In the course of the Israeli-Palestinian conflict, the Israel Defense Forces (IDF) use the term "focused foiling" (Hebrew: סיכול ממוקד sikul memukad) against those it considers proven to have intentions of performing a specific act of violence in the very near future or to be linked indirectly with several acts of violence (organizing, planning, researching means of destruction etc), thus raising the likelihood that his or her assassination would disrupt similar activities in the future. The Israeli army maintains that it pursues such military operations to prevent imminent attacks when it has no discernible means of making an arrest or foiling such attacks by other methods. On December 14, 2006, the Supreme Court of Israel ruled that targeted killing is a legitimate form of self-defense against terrorists, and outlined several conditions for its use.. This article presents a review of the Israeli strategy of targeted strikes against leaders or operatives of Palestinian fighting groups, opposed to the State of Israel or its policies. It is not a general discussion of assassinations, nor a list of Israeli assassinations.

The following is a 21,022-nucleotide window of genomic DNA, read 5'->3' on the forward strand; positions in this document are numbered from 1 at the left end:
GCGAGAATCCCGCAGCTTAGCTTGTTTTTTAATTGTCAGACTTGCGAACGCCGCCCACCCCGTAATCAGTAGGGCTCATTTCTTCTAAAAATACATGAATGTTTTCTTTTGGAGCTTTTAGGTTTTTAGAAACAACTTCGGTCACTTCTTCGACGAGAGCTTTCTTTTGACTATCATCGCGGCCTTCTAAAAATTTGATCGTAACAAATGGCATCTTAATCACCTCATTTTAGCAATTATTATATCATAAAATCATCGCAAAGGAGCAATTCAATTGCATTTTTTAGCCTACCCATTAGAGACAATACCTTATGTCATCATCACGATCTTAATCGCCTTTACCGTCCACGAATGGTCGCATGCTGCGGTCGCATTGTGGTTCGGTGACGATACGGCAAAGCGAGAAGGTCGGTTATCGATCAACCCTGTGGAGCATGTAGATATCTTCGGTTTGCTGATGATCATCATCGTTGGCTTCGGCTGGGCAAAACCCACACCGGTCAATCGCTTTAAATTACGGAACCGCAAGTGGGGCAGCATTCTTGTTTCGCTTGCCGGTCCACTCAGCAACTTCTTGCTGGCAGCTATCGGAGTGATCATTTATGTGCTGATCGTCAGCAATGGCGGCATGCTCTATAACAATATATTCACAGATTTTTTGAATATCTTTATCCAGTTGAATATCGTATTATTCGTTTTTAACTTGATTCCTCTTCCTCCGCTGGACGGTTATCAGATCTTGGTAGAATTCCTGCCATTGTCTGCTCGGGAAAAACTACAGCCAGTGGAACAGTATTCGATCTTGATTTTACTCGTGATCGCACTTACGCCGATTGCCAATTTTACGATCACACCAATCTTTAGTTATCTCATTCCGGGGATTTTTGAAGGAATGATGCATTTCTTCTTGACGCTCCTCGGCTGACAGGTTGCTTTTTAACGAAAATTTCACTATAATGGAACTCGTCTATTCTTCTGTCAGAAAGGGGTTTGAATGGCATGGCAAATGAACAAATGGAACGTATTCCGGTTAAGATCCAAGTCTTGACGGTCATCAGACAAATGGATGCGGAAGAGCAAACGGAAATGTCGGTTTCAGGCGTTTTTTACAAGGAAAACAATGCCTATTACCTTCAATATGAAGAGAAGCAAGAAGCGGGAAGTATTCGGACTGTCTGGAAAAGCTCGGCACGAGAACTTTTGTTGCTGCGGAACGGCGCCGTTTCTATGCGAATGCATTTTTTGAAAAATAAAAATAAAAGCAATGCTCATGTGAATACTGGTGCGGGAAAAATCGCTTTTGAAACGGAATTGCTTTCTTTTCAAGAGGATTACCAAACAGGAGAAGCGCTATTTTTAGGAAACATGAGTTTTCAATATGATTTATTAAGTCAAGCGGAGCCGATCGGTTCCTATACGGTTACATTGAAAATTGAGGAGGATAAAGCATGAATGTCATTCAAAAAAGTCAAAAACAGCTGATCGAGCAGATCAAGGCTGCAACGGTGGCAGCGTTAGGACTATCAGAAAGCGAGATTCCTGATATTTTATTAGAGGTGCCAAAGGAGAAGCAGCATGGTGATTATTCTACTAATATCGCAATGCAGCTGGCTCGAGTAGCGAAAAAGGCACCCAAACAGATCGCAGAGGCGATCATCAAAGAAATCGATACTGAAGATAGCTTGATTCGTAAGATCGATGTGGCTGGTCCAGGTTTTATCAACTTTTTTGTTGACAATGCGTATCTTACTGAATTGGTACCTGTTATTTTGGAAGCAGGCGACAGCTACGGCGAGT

Strike methods and well known targeted killings
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Many strikes have been carried out by Israeli Air Force attack helicopters (mainly the AH-64 Apache) that fire guided missiles toward the target, after the Shin Bet supplies intelligence for the target. Sometimes, when heavier bombs are needed, the strike is carried out by F-16 warplanes.
Other strategies employ strike teams of Israeli intelligence or military operatives. These operatives infiltrate areas known to harbor targeted individuals, and eliminate their assigned targets with small arms fire or use of explosives. Snipers have also been utilized, as was in the case of Dr Thabet Thabet in 2001.